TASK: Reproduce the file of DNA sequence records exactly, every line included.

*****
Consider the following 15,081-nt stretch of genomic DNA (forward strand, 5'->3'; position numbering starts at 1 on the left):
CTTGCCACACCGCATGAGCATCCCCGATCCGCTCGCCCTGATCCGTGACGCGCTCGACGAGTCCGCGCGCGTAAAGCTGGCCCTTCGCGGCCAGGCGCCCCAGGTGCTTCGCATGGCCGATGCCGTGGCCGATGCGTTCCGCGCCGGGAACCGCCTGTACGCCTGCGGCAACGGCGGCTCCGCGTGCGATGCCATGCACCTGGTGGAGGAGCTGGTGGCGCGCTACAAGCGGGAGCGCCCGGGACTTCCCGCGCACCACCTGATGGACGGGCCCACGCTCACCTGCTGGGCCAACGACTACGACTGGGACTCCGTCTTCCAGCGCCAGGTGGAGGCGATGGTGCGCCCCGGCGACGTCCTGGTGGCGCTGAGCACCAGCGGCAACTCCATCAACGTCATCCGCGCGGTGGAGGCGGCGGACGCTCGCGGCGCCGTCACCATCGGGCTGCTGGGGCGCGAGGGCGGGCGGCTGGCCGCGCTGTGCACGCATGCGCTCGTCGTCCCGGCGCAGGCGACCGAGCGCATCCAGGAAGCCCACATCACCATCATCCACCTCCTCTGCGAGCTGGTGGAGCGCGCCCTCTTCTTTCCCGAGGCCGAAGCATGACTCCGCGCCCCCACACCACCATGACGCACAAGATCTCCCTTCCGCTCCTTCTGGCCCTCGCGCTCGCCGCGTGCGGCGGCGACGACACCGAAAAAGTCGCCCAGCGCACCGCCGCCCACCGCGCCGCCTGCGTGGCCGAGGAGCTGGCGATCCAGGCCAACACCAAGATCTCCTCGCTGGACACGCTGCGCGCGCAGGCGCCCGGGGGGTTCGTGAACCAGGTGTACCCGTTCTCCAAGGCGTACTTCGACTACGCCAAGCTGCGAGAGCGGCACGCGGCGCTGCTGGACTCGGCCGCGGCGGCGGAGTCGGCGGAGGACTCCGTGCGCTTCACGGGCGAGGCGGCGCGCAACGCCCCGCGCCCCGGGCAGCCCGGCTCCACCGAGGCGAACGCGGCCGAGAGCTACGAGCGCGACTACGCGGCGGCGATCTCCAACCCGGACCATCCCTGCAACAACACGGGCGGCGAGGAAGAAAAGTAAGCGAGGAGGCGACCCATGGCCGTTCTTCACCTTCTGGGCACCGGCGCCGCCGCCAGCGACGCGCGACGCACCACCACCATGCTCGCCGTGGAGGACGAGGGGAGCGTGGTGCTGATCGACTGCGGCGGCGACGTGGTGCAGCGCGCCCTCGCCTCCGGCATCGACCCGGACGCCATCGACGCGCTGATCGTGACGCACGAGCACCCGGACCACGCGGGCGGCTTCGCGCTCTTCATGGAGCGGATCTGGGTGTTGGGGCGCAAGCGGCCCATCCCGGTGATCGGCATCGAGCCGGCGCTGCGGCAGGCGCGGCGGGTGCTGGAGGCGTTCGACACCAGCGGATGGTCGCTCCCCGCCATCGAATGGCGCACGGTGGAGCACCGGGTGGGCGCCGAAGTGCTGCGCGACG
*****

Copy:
Consider the following 15,081-nt stretch of genomic DNA (forward strand, 5'->3'; position numbering starts at 1 on the left):
CTTGCCACACCGCATGAGCATCCCCGATCCGCTCGCCCTGATCCGTGACGCGCTCGACGAGTCCGCGCGCGTAAAGCTGGCCCTTCGCGGCCAGGCGCCCCAGGTGCTTCGCATGGCCGATGCCGTGGCCGATGCGTTCCGCGCCGGGAACCGCCTGTACGCCTGCGGCAACGGCGGCTCCGCGTGCGATGCCATGCACCTGGTGGAGGAGCTGGTGGCGCGCTACAAGCGGGAGCGCCCGGGACTTCCCGCGCACCACCTGATGGACGGGCCCACGCTCACCTGCTGGGCCAACGACTACGACTGGGACTCCGTCTTCCAGCGCCAGGTGGAGGCGATGGTGCGCCCCGGCGACGTCCTGGTGGCGCTGAGCACCAGCGGCAACTCCATCAACGTCATCCGCGCGGTGGAGGCGGCGGACGCTCGCGGCGCCGTCACCATCGGGCTGCTGGGGCGCGAGGGCGGGCGGCTGGCCGCGCTGTGCACGCATGCGCTCGTCGTCCCGGCGCAGGCGACCGAGCGCATCCAGGAAGCCCACATCACCATCATCCACCTCCTCTGCGAGCTGGTGGAGCGCGCCCTCTTCTTTCCCGAGGCCGAAGCATGACTCCGCGCCCCCACACCACCATGACGCACAAGATCTCCCTTCCGCTCCTTCTGGCCCTCGCGCTCGCCGCGTGCGGCGGCGACGACACCGAAAAAGTCGCCCAGCGCACCGCCGCCCACCGCGCCGCCTGCGTGGCCGAGGAGCTGGCGATCCAGGCCAACACCAAGATCTCCTCGCTGGACACGCTGCGCGCGCAGGCGCCCGGGGGGTTCGTGAACCAGGTGTACCCGTTCTCCAAGGCGTACTTCGACTACGCCAAGCTGCGAGAGCGGCACGCGGCGCTGCTGGACTCGGCCGCGGCGGCGGAGTCGGCGGAGGACTCCGTGCGCTTCACGGGCGAGGCGGCGCGCAACGCCCCGCGCCCCGGGCAGCCCGGCTCCACCGAGGCGAACGCGGCCGAGAGCTACGAGCGCGACTACGCGGCGGCGATCTCCAACCCGGACCATCCCTGCAACAACACGGGCGGCGAGGAAGAAAAGTAAGCGAGGAGGCGACCCATGGCCGTTCTTCACCTTCTGGGCACCGGCGCCGCCGCCAGCGACGCGCGACGCACCACCACCATGCTCGCCGTGGAGGACGAGGGGAGCGTGGTGCTGATCGACTGCGGCGGCGACGTGGTGCAGCGCGCCCTCGCCTCCGGCATCGACCCGGACGCCATCGACGCGCTGATCGTGACGCACGAGCACCCGGACCACGCGGGCGGCTTCGCGCTCTTCATGGAGCGGATCTGGGTGTTGGGGCGCAAGCGGCCCATCCCGGTGATCGGCATCGAGCCGGCGCTGCGGCAGGCGCGGCGGGTGCTGGAGGCGTTCGACACCAGCGGATGGTCGCTCCCCGCCATCGAATGGCGCACGGTGGAGCACCGGGTGGGCGCCGAAGTGCTGCGCGACG